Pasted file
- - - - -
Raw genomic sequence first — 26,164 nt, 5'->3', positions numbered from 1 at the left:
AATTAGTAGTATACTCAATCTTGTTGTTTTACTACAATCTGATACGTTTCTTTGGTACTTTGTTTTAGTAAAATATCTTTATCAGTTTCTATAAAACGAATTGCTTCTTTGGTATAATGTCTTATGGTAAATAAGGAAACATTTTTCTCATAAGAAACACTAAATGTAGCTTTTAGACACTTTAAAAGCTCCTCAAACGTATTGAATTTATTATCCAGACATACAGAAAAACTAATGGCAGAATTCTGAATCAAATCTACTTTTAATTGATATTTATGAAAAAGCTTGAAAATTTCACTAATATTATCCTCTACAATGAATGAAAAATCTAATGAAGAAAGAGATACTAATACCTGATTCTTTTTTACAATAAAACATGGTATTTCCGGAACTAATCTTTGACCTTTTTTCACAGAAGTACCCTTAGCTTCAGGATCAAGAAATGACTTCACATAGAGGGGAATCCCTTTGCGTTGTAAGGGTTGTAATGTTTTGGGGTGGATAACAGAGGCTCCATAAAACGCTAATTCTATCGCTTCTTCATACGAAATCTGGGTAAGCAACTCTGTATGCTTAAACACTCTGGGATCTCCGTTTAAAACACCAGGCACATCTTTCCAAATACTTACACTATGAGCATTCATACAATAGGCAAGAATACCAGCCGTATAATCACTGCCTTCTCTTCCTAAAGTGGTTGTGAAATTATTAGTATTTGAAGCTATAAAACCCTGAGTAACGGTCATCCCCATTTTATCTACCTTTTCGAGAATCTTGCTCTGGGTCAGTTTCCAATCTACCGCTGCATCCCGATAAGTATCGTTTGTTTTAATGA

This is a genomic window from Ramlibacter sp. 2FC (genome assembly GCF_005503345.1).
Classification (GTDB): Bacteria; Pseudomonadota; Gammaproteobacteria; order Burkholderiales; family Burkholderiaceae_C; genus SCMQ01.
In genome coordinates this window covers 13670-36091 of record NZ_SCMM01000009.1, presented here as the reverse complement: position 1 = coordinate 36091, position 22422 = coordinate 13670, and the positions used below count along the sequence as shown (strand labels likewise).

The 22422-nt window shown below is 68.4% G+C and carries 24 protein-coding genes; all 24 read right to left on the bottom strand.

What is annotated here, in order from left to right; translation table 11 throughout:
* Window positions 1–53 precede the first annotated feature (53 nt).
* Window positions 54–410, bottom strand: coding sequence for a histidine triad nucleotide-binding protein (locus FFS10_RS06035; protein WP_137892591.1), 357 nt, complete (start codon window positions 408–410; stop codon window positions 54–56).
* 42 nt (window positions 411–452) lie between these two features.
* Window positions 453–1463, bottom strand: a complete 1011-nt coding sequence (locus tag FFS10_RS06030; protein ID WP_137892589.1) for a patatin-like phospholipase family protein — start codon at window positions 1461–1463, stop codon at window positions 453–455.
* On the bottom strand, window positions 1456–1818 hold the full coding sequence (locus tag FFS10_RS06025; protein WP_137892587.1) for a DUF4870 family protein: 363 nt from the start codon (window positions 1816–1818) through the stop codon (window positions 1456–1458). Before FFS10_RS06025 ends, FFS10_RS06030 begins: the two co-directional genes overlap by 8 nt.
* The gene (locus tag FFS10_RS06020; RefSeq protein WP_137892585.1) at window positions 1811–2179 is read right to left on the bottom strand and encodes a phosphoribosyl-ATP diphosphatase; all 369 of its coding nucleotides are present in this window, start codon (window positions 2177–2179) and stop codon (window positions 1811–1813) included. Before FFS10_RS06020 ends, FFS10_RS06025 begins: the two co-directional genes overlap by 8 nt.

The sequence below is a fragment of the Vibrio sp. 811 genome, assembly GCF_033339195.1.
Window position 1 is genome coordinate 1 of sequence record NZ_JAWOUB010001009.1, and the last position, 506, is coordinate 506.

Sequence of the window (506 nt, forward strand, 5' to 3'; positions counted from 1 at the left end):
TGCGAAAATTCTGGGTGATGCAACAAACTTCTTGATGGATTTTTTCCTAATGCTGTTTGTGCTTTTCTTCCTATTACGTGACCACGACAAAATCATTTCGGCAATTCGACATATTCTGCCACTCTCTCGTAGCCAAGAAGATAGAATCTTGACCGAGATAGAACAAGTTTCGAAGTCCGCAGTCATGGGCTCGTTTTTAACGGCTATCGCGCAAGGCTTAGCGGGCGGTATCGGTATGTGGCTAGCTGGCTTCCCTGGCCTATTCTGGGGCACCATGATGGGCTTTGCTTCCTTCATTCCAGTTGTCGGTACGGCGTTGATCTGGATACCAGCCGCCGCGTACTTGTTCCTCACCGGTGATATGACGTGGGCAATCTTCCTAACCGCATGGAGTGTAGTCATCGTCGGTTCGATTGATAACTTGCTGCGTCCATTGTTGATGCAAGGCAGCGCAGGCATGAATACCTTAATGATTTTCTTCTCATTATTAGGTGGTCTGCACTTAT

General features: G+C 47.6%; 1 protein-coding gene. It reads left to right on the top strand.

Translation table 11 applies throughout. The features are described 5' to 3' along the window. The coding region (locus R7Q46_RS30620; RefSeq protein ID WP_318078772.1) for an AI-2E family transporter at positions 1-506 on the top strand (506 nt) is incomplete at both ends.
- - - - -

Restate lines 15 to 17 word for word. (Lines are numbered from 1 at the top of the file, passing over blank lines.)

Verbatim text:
Window position 1 is genome coordinate 1 of sequence record NZ_JAWOUB010001009.1, and the last position, 506, is coordinate 506.

Sequence of the window (506 nt, forward strand, 5' to 3'; positions counted from 1 at the left end):
TGCGAAAATTCTGGGTGATGCAACAAACTTCTTGATGGATTTTTTCCTAATGCTGTTTGTGCTTTTCTTCCTATTACGTGACCACGACAAAATCATTTCGGCAATTCGACATATTCTGCCACTCTCTCGTAGCCAAGAAGATAGAATCTTGACCGAGATAGAACAAGTTTCGAAGTCCGCAGTCATGGGCTCGTTTTTAACGGCTATCGCGCAAGGCTTAGCGGGCGGTATCGGTATGTGGCTAGCTGGCTTCCCTGGCCTATTCTGGGGCACCATGATGGGCTTTGCTTCCTTCATTCCAGTTGTCGGTACGGCGTTGATCTGGATACCAGCCGCCGCGTACTTGTTCCTCACCGGTGATATGACGTGGGCAATCTTCCTAACCGCATGGAGTGTAGTCATCGTCGGTTCGATTGATAACTTGCTGCGTCCATTGTTGATGCAAGGCAGCGCAGGCATGAATACCTTAATGATTTTCTTCTCATTATTAGGTGGTCTGCACTTAT